Sir James George Frazer (18541941). The Golden Bough. 1922.
corn-stalks, dressed in clothes, and placed on the threshing-floor, under the heap of corn which was to be threshed last. Whoever thereafter gave the last stroke at threshing struck the Old Woman dead. We have already met with examples of burning the figure which represents the corn-spirit. In the East Riding of Yorkshire a custom called burning the Old Witch is observed on the last day of harvest. A small sheaf of corn is burnt on the field in a fire of stubble; peas are parched at the fire and eaten with a liberal allowance of ale; and the lads and lasses romp about the flames and amuse themselves by blackening each others faces. Sometimes, again, the corn-spirit is represented by a man, who lies down under the last corn; it is threshed upon his body, and the people say that the Old Man is being beaten to death. We saw that sometimes the farmers wife is thrust, together with the last sheaf, under the threshing-machine, as if to thresh her, and that afterwards a pretence is made of winnowing her. At Volders, in the Tyrol, husks of corn are stuck behind the neck of the man who gives the last stroke at threshing, and he is throttled with a straw garland. If he is tall, it is believed that the corn will be tall next year. Then he is tied on a bundle and flung into the river. In Carinthia, the thresher who gave the last stroke, and the person who untied the last sheaf on the threshing-floor, are bound hand and foot with straw bands, and crowns of straw are placed on their heads. Then they are tied, face to face, on a sledge, dragged through the village, and flung into a brook. The custom of throwing the representative of the corn-spirit into a stream, like that of drenching him with water, is, as usual, a rain-charm.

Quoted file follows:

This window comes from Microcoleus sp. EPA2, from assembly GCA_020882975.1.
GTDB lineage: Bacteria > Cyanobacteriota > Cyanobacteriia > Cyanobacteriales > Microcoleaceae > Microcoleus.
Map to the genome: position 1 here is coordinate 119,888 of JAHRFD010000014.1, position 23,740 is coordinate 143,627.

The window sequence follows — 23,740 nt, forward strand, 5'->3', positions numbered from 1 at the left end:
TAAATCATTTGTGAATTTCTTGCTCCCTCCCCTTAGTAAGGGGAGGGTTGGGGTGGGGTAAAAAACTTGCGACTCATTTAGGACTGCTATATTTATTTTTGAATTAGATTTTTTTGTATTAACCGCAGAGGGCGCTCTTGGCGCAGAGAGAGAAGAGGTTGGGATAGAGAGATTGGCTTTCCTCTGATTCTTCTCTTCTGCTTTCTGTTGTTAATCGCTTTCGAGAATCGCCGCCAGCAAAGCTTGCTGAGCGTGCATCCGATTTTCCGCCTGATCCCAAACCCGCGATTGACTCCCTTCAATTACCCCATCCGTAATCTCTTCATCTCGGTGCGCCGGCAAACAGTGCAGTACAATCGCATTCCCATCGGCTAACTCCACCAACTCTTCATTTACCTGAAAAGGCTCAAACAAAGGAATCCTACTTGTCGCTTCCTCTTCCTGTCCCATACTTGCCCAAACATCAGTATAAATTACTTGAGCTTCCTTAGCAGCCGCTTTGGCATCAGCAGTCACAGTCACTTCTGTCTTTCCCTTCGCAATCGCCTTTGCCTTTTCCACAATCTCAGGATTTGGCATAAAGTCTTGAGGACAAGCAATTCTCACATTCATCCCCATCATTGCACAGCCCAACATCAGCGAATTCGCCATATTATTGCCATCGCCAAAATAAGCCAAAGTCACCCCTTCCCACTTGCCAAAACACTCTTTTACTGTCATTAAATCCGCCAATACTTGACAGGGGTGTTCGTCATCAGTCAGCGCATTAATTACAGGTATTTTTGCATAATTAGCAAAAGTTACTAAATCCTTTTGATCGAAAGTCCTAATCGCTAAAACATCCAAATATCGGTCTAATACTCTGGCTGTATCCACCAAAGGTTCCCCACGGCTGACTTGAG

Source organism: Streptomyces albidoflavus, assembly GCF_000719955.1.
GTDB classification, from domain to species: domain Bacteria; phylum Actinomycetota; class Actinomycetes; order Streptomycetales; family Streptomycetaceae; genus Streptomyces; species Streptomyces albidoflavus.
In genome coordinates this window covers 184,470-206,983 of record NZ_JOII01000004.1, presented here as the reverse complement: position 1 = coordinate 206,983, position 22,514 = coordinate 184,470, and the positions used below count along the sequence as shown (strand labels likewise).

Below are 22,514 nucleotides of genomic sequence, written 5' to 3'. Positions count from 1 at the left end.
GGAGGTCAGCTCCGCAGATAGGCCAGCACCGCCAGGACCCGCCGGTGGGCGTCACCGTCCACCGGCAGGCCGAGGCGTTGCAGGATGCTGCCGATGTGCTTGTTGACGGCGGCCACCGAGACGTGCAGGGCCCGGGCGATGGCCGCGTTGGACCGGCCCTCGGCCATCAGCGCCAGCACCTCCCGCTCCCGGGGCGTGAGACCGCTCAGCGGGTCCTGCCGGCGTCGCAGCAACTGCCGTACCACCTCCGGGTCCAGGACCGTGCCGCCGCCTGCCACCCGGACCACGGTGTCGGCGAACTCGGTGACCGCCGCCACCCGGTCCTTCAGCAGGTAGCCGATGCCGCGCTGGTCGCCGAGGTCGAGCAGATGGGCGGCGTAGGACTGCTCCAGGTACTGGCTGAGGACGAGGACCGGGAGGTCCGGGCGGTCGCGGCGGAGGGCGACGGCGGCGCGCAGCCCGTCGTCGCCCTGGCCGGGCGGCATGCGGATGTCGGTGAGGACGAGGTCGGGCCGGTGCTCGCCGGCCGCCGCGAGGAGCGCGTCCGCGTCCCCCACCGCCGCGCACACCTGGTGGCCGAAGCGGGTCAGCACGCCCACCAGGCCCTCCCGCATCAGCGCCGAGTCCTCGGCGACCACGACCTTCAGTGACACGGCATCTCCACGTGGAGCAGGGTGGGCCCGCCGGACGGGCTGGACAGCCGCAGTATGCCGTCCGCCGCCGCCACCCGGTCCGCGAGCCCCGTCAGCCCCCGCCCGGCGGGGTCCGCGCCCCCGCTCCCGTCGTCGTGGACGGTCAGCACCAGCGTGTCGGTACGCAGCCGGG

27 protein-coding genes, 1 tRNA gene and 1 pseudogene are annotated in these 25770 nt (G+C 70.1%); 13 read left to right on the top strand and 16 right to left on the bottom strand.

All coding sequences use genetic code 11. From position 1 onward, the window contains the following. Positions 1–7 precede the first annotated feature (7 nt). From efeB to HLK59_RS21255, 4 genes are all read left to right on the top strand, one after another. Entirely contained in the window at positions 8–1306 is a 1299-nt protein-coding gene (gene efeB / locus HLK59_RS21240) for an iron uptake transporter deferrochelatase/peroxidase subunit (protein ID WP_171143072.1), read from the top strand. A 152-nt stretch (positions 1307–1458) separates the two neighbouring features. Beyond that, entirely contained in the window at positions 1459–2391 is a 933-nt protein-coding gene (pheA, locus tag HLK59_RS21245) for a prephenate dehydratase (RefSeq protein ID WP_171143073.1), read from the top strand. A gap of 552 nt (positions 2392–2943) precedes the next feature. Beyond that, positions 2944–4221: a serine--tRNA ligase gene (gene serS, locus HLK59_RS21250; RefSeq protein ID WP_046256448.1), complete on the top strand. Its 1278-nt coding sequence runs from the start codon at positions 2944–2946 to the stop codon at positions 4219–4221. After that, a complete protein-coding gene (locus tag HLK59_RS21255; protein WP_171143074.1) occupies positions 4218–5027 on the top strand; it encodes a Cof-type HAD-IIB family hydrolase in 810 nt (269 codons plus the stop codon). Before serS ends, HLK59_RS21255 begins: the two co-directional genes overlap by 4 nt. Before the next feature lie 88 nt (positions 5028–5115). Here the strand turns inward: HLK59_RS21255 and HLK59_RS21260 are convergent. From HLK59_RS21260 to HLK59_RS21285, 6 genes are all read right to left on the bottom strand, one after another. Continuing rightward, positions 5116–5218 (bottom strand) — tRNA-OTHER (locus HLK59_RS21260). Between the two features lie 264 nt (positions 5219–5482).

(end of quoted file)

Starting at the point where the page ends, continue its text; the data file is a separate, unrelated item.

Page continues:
III. Thus far the representatives of the corn-spirit have generally been the man or woman who cuts, binds, or threshes the last corn. We now come to the cases in which the corn-spirit is represented either by a stranger passing the harvest-field (as in the Lityerses tale), or by a visitor entering it for the first time. All over Germany it is customary for the reapers or threshers to lay hold of passing strangers and bind them with a rope made of corn-stalks, till they pay a forfeit; and when the farmer himself or one of his guests enters the field or the threshing-floor for the first time, he is treated in the same way. Sometimes the rope is only tied round his arm or his feet or his neck. But sometimes he is regularly swathed in corn. Thus at Solör in Norway, whoever enters the field, be he the master or a stranger, is tied up in a sheaf and must pay a ransom. In the neighbourhood of Soest, when the farmer visits the flax-pullers for the first time, he is completely enveloped in flax. Passers-by are also surrounded by the women, tied up in flax, and compelled to stand brandy. At Nördlingen strangers are caught with straw ropes and tied up in a sheaf till they pay a forfeit. Among the Germans of Haselberg, in West Bohemia, as soon as a farmer had given the last corn to be threshed on the threshing-floor, he was swathed in it and had to redeem himself by a present of cakes. In the canton of Putanges, in Normandy, a pretence of tying up the owner of the land